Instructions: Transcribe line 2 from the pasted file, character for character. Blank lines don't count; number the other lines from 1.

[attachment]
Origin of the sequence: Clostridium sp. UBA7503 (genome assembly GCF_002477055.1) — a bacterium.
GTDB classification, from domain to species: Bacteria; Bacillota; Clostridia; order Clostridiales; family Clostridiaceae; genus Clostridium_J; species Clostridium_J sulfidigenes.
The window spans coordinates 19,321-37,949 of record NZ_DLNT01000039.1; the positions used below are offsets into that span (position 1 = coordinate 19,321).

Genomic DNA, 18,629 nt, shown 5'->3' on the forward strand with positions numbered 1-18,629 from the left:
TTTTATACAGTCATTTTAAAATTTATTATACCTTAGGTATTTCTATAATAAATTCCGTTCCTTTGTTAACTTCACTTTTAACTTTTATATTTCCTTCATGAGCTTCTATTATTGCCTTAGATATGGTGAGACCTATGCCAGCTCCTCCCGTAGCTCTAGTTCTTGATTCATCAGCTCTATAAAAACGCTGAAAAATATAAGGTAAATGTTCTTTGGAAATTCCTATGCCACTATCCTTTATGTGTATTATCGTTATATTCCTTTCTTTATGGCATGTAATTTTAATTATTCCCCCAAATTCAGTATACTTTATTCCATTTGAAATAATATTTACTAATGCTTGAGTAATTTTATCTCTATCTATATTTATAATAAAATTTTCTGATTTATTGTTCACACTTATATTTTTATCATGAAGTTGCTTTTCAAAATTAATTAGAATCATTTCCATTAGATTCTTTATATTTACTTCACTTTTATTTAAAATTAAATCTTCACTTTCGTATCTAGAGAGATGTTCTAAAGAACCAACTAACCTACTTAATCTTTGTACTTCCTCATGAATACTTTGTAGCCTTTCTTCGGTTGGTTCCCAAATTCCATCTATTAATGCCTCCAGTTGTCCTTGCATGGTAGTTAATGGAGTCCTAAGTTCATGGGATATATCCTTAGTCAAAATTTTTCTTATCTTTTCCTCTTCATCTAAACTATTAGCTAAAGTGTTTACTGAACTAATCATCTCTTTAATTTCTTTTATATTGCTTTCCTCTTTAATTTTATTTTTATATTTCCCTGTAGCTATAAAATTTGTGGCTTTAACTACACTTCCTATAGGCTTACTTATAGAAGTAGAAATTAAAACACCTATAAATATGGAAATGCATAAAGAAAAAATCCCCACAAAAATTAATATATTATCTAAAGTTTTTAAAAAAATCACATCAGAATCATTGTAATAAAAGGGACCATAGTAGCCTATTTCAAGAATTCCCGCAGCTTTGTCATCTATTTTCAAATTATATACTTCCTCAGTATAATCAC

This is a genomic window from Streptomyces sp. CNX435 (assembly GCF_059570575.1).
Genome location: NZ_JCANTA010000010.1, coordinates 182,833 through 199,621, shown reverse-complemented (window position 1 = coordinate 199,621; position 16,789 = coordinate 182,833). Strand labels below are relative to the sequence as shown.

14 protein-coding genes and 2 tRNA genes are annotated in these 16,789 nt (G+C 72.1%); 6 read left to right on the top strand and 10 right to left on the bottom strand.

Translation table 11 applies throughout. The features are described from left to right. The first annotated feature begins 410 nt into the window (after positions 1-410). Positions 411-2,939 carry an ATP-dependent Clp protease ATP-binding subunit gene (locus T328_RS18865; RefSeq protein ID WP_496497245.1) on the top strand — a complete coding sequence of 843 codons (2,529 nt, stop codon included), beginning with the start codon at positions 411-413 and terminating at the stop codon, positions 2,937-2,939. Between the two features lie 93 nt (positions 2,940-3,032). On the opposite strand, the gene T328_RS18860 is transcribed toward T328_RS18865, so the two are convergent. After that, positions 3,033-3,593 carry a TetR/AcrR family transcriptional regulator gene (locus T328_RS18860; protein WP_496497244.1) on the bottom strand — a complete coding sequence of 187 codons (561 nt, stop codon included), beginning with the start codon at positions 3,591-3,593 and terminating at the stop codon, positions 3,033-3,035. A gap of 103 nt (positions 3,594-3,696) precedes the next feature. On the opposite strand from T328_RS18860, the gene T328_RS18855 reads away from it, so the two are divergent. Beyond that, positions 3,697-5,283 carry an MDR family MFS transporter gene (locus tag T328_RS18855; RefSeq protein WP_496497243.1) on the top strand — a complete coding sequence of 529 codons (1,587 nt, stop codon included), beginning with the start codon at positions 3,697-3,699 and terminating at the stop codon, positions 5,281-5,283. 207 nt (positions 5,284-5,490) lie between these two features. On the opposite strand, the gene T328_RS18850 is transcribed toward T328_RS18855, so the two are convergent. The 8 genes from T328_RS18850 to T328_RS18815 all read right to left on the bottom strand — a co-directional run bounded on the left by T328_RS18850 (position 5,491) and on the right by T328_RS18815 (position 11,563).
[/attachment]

GTDB classification, from domain to species: Bacteria; Bacillota; Clostridia; order Clostridiales; family Clostridiaceae; genus Clostridium_J; species Clostridium_J sulfidigenes.